Ian Parker: This World Demands our Attention


  • Dimitris Papadopoulos Freie Universität Berlin
  • Ernst Schraube Roskilde University




critical psychology, discourse anal­ysis, discursive psychology, realism, con­struction­ism, feminism, psychoanalysis, Marxism, post­modern conditions


This conversation deals with the social role, epistemological presuppositions, and meth­od­ological questions of critical psychology and discourse analysis. The first part of the conver­sation touches on the social and epistemic conditions for the turn to the concept of discourse, the current status and functions of critical psychol­ogy, and methodological principles of the empirical research practice of critical discourse analysis. The second part focuses on the methodological and epistemological background of discourse anal­ysis, particularly the challenge of discourse anal­ysis for mainstream/positivist models of research and the problem of a realist vs. constructionist approach to psychological inquiry. The last part illuminates the relation of critical psychology with various major social theories and movements, specifically Marxism, feminism, and psycho­anal­ysis in the context of contemporary postmodern conditions. URN: urn:nbn:de:0114-fqs0403149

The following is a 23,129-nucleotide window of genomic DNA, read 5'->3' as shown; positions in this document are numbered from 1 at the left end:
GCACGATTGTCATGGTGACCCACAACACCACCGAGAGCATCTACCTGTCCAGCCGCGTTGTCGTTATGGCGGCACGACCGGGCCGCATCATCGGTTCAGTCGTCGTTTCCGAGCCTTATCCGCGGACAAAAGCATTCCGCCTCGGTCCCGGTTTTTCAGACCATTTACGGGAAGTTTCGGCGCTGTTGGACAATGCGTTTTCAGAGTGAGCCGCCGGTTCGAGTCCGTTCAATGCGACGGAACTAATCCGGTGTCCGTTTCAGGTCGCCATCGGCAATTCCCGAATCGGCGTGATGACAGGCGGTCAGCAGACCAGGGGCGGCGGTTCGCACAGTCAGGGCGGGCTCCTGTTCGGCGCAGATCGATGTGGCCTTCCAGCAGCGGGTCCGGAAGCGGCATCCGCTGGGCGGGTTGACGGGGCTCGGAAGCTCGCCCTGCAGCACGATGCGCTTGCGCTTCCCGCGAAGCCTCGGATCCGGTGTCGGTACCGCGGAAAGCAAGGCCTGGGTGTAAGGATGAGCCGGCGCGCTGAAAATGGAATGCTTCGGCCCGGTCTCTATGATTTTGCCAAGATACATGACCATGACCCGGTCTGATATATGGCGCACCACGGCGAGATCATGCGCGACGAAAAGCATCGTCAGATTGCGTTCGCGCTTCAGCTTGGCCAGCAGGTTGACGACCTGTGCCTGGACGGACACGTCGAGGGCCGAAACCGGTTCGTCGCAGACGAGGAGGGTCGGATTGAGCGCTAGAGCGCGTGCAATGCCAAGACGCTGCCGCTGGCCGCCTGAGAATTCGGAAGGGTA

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Author Biographies

Dimitris Papadopoulos, Freie Universität Berlin

Dimitris PAPADOPOULOS, Dr. phil., Assistant Professor at the Freie Universität Berlin, Germany. Research areas: Cultural studies of social science and psychology, subjectivity and the contemporary sociopolitical organization, L.S. VYGOTSKY, the social genesis of developmental science.

Ernst Schraube, Roskilde University

Ernst SCHRAUBE, Dr. phil., Assistant Professor at the University of Roskilde, Denmark. Research areas: psychological and sociopolitical implications of modern technologies, history and theory of psychology, science and technology studies.




How to Cite

Papadopoulos, D., & Schraube, E. (2004). Ian Parker: This World Demands our Attention. Forum Qualitative Sozialforschung Forum: Qualitative Social Research, 5(3). https://doi.org/10.17169/fqs-5.3.558